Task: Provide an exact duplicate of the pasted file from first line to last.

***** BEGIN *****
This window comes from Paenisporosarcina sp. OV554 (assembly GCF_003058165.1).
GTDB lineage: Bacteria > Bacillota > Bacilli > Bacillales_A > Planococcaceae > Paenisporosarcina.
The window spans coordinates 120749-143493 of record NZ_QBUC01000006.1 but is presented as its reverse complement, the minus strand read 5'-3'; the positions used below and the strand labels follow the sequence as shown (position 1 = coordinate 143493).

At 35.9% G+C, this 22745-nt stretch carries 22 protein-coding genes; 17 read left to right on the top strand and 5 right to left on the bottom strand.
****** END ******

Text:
This window comes from Paenisporosarcina sp. OV554 (assembly GCF_003058165.1).
GTDB lineage: Bacteria > Bacillota > Bacilli > Bacillales_A > Planococcaceae > Paenisporosarcina.
The window spans coordinates 120749-143493 of record NZ_QBUC01000006.1 but is presented as its reverse complement, the minus strand read 5'-3'; the positions used below and the strand labels follow the sequence as shown (position 1 = coordinate 143493).

At 35.9% G+C, this 22745-nt stretch carries 22 protein-coding genes; 17 read left to right on the top strand and 5 right to left on the bottom strand.